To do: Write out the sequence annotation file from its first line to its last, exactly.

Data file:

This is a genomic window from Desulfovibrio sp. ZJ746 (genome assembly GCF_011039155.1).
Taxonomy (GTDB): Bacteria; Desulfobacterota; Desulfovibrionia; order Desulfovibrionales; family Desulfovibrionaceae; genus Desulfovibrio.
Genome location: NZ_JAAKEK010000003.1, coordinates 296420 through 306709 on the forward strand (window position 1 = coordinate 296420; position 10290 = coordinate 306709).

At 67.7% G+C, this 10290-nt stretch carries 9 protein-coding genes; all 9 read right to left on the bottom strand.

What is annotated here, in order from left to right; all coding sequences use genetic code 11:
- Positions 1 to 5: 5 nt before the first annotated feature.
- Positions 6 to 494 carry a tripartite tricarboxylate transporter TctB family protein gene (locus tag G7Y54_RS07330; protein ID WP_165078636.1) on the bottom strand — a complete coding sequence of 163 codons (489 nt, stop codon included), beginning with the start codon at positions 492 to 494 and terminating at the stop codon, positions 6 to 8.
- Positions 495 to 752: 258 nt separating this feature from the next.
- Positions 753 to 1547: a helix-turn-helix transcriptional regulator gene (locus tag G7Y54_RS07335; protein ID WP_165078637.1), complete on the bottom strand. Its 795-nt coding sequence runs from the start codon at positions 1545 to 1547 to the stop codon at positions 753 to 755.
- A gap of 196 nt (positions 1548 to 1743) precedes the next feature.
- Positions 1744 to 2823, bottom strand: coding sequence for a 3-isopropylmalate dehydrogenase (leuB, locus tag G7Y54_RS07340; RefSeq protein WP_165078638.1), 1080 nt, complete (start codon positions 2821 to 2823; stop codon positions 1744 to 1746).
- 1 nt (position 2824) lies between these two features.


This is a genomic window from Desulfovibrio sp. ZJ746 (genome assembly GCF_011039155.1).
Taxonomy (GTDB): Bacteria; Desulfobacterota; Desulfovibrionia; order Desulfovibrionales; family Desulfovibrionaceae; genus Desulfovibrio.
Genome location: NZ_JAAKEK010000003.1, coordinates 296420 through 306709 on the forward strand (window position 1 = coordinate 296420; position 10290 = coordinate 306709).

At 67.7% G+C, this 10290-nt stretch carries 9 protein-coding genes; all 9 read right to left on the bottom strand.

What is annotated here, in order from left to right; all coding sequences use genetic code 11:
- Positions 1 to 5: 5 nt before the first annotated feature.
- Positions 6 to 494 carry a tripartite tricarboxylate transporter TctB family protein gene (locus tag G7Y54_RS07330; protein ID WP_165078636.1) on the bottom strand — a complete coding sequence of 163 codons (489 nt, stop codon included), beginning with the start codon at positions 492 to 494 and terminating at the stop codon, positions 6 to 8.
- Positions 495 to 752: 258 nt separating this feature from the next.
- Positions 753 to 1547: a helix-turn-helix transcriptional regulator gene (locus tag G7Y54_RS07335; protein ID WP_165078637.1), complete on the bottom strand. Its 795-nt coding sequence runs from the start codon at positions 1545 to 1547 to the stop codon at positions 753 to 755.
- A gap of 196 nt (positions 1548 to 1743) precedes the next feature.
- Positions 1744 to 2823, bottom strand: coding sequence for a 3-isopropylmalate dehydrogenase (leuB, locus tag G7Y54_RS07340; RefSeq protein WP_165078638.1), 1080 nt, complete (start codon positions 2821 to 2823; stop codon positions 1744 to 1746).
- 1 nt (position 2824) lies between these two features.